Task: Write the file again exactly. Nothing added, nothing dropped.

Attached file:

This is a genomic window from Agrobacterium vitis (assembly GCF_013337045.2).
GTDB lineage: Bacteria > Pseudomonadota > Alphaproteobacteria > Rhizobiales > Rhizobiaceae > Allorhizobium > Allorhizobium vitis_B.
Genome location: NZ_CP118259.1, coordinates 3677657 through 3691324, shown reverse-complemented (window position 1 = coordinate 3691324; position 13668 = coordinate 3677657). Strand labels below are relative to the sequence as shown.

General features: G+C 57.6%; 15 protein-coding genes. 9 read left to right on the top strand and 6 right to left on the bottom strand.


This is a genomic window from Agrobacterium vitis (assembly GCF_013337045.2).
GTDB lineage: Bacteria > Pseudomonadota > Alphaproteobacteria > Rhizobiales > Rhizobiaceae > Allorhizobium > Allorhizobium vitis_B.
Genome location: NZ_CP118259.1, coordinates 3677657 through 3691324, shown reverse-complemented (window position 1 = coordinate 3691324; position 13668 = coordinate 3677657). Strand labels below are relative to the sequence as shown.

General features: G+C 57.6%; 15 protein-coding genes. 9 read left to right on the top strand and 6 right to left on the bottom strand.